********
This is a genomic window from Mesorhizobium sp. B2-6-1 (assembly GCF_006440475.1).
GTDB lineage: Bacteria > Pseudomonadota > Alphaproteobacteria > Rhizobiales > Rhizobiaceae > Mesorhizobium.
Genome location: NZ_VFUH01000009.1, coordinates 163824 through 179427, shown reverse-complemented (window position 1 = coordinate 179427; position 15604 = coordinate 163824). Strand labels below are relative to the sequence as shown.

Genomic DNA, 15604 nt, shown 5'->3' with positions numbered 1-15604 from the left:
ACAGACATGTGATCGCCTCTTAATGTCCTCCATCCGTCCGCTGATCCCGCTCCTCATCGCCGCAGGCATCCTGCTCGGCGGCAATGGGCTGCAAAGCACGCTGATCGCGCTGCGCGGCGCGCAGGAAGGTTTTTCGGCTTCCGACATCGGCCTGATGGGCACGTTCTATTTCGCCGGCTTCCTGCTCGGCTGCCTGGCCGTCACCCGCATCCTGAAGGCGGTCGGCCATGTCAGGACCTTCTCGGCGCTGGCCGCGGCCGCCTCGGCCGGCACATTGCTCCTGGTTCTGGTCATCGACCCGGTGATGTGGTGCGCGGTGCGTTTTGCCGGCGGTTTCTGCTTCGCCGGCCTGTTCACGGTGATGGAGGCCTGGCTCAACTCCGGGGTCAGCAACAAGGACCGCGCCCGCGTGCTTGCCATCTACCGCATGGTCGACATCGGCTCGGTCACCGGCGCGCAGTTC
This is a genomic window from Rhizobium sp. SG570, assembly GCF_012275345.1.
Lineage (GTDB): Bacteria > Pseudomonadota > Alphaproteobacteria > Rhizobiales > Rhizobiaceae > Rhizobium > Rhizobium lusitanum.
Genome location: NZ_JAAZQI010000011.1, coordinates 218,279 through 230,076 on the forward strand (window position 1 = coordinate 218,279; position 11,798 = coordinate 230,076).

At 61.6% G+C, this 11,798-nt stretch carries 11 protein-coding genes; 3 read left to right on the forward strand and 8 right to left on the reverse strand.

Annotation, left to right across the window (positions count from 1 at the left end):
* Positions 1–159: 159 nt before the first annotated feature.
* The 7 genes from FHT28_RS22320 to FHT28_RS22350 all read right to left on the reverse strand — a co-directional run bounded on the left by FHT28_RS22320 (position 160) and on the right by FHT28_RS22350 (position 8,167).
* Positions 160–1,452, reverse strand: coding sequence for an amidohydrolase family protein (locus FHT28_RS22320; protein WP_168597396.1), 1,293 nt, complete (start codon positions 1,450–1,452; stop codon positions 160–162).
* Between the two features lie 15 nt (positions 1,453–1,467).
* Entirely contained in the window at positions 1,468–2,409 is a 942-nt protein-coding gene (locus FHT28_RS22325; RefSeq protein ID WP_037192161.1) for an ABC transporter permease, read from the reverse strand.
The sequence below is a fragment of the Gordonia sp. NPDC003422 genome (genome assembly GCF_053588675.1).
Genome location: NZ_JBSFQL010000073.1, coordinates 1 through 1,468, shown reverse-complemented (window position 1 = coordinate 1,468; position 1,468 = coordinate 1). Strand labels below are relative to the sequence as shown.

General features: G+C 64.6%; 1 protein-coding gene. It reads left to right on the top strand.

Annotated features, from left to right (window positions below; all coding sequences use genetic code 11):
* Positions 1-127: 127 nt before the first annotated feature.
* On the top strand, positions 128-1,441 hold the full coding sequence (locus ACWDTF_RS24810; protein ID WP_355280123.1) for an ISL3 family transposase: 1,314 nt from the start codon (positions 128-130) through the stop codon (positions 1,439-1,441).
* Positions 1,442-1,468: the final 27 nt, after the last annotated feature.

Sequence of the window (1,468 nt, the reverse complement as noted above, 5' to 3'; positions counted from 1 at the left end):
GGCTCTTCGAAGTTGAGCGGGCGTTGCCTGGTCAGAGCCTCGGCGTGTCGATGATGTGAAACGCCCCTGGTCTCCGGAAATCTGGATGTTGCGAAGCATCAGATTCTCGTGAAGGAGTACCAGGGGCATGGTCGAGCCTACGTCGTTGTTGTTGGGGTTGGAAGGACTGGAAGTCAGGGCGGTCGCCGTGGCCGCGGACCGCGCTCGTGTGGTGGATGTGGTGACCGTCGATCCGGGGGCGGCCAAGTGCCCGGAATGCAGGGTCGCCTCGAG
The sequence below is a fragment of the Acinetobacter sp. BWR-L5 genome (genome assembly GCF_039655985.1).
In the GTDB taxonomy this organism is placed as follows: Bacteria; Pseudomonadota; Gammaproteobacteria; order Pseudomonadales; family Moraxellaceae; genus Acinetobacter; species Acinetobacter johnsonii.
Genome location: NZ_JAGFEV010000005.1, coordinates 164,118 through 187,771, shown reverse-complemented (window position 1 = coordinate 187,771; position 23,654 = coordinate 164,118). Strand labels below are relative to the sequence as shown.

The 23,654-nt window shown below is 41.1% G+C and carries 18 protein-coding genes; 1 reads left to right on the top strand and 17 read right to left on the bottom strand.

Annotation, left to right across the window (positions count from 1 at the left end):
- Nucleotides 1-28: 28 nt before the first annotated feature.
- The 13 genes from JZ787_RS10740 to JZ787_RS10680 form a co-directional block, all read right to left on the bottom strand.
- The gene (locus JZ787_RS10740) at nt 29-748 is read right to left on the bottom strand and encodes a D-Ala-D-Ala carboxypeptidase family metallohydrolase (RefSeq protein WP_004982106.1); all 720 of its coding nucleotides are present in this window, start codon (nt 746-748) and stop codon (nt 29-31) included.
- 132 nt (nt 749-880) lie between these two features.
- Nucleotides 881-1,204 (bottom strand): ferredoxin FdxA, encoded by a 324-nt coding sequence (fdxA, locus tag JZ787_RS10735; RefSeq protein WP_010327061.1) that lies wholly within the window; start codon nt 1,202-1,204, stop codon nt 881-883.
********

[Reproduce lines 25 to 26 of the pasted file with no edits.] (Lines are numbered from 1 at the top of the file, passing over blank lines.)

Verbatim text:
The sequence below is a fragment of the Acinetobacter sp. BWR-L5 genome (genome assembly GCF_039655985.1).
In the GTDB taxonomy this organism is placed as follows: Bacteria; Pseudomonadota; Gammaproteobacteria; order Pseudomonadales; family Moraxellaceae; genus Acinetobacter; species Acinetobacter johnsonii.